In 1271, 17-year-old Marco Polo started on a journey to China with his father and older brother. After a long and grueling journey that led through Jerusalem and Mesopotamia and over the "Silk Road", they reached the court of Kublai Khan in 1275.
In The Voyages of Marco Polo, players recreate this journey, with each player having a different character and special power in the game. The game is played over five rounds. Each round, the players roll their five personal dice and can perform one action each turn with them. The five main actions are shown on the bottom part of the board:
- Get resources with 1-3 dice, depending on the value of the resource (camels, pepper, silk, gold). The first player for each resource gets them for free; the later ones have to pay according to the value shown on the dice.
- Take one resource of your choice and two camels. Each player sets the minimum value for the future dice.
- Earn money, with any one die netting you five money.
- Purchase orders: The value of one die unlocks the orders up to that number (shown on the spaces) and allows you to buy one or two of those orders. Orders are refreshed and placed at the beginning of each round. To fulfill an order, players have to spend resources for victory points, other resources, camels, and more.
- Travel: Two dice are placed to unlock the distance that can be traveled on the upper part of the board, that is, the map. Here, the traveler piece of each player starts at Venice and can decide between several routes eastward, all the way to Beijing. When a traveler stops at a city, they place a marker there, giving them access to a different additional action for the rest of the game.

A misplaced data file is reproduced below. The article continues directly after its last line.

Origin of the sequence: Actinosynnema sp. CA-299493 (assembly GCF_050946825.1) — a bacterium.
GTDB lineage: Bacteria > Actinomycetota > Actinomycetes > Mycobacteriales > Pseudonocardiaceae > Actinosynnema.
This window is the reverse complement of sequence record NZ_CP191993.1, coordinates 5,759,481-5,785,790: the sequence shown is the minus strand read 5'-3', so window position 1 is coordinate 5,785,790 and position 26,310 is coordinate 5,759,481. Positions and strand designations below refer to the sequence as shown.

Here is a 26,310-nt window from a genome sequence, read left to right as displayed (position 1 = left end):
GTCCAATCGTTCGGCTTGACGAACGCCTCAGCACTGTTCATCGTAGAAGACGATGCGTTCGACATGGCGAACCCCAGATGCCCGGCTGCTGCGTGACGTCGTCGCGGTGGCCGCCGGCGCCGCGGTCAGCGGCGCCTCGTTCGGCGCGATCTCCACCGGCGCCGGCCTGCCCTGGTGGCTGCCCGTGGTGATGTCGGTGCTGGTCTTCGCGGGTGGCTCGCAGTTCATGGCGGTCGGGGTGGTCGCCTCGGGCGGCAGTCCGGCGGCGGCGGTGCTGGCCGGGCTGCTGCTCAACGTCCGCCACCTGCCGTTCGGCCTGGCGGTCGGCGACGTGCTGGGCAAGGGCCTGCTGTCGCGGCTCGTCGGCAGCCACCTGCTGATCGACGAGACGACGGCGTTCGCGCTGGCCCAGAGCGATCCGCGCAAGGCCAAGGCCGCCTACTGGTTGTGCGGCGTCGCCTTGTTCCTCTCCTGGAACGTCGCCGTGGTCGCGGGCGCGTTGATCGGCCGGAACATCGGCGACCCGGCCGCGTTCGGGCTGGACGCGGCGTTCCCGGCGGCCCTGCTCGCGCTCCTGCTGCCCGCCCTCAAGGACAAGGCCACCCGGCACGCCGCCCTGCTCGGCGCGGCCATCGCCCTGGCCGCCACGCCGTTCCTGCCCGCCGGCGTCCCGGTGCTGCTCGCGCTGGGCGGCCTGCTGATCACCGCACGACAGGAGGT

After five rounds, the game ends with players receiving victory points for arriving in Beijing, fulfilling the most orders, and having reached the cities on secret city cards that each player gets at the start of the game; these points are added to the VPs gained during the game.
Auf den Spuren von Marco Polo should not be confused with Marco Polo Expedition, which had the same German title.
How to Play
At first glance, The Voyages of Marco Polo looks to have a steep curve. There are numerous action spaces,
random elements with the dice, asymmetrical player powers, and a game board that is different every time you play because of the random setup. Fortunately, as complicated as the game looks at first glance, it is actually quite easy to teach.
There are three things to keep in mind when setting up and teaching this game for the first time (and I recommend teaching in this order):
- The Movement Board
- The Action Spaces
- The Player Abilities
The goal, of course, is to get the most victory points. Victory points are acquired in a few different ways:
- Contracts – You’ll spend resources and camels to complete contracts throughout the game, some of them offering bonuses in coin and other resources on top of the VP you get.
- Movement – You can unlock victory points through movement by placing trading posts as you explore the game board. This is very hard to do so it’s going to depend on a few factors.